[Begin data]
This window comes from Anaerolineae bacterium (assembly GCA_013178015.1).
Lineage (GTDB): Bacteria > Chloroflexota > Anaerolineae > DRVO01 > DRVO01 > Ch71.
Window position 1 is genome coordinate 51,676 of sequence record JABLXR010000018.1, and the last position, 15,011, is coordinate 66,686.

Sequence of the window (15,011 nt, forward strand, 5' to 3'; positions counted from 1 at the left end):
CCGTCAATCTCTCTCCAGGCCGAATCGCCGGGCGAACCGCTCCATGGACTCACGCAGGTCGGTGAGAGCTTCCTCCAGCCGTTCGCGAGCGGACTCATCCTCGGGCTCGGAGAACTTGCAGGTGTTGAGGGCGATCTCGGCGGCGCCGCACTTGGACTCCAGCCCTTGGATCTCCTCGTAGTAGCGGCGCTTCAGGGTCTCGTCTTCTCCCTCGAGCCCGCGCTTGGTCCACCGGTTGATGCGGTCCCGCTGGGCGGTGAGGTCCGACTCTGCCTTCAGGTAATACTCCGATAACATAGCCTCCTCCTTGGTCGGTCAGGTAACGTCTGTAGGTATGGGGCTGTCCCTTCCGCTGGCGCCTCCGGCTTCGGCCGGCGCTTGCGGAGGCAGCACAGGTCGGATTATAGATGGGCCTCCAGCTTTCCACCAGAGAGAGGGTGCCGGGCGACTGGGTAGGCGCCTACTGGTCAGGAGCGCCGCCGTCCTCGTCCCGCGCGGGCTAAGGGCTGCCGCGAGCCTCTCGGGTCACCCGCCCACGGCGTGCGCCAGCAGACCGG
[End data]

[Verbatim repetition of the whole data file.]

This window comes from Anaerolineae bacterium (assembly GCA_013178015.1).
Lineage (GTDB): Bacteria > Chloroflexota > Anaerolineae > DRVO01 > DRVO01 > Ch71.
Window position 1 is genome coordinate 51,676 of sequence record JABLXR010000018.1, and the last position, 15,011, is coordinate 66,686.

Sequence of the window (15,011 nt, forward strand, 5' to 3'; positions counted from 1 at the left end):
CCGTCAATCTCTCTCCAGGCCGAATCGCCGGGCGAACCGCTCCATGGACTCACGCAGGTCGGTGAGAGCTTCCTCCAGCCGTTCGCGAGCGGACTCATCCTCGGGCTCGGAGAACTTGCAGGTGTTGAGGGCGATCTCGGCGGCGCCGCACTTGGACTCCAGCCCTTGGATCTCCTCGTAGTAGCGGCGCTTCAGGGTCTCGTCTTCTCCCTCGAGCCCGCGCTTGGTCCACCGGTTGATGCGGTCCCGCTGGGCGGTGAGGTCCGACTCTGCCTTCAGGTAATACTCCGATAACATAGCCTCCTCCTTGGTCGGTCAGGTAACGTCTGTAGGTATGGGGCTGTCCCTTCCGCTGGCGCCTCCGGCTTCGGCCGGCGCTTGCGGAGGCAGCACAGGTCGGATTATAGATGGGCCTCCAGCTTTCCACCAGAGAGAGGGTGCCGGGCGACTGGGTAGGCGCCTACTGGTCAGGAGCGCCGCCGTCCTCGTCCCGCGCGGGCTAAGGGCTGCCGCGAGCCTCTCGGGTCACCCGCCCACGGCGTGCGCCAGCAGACCGG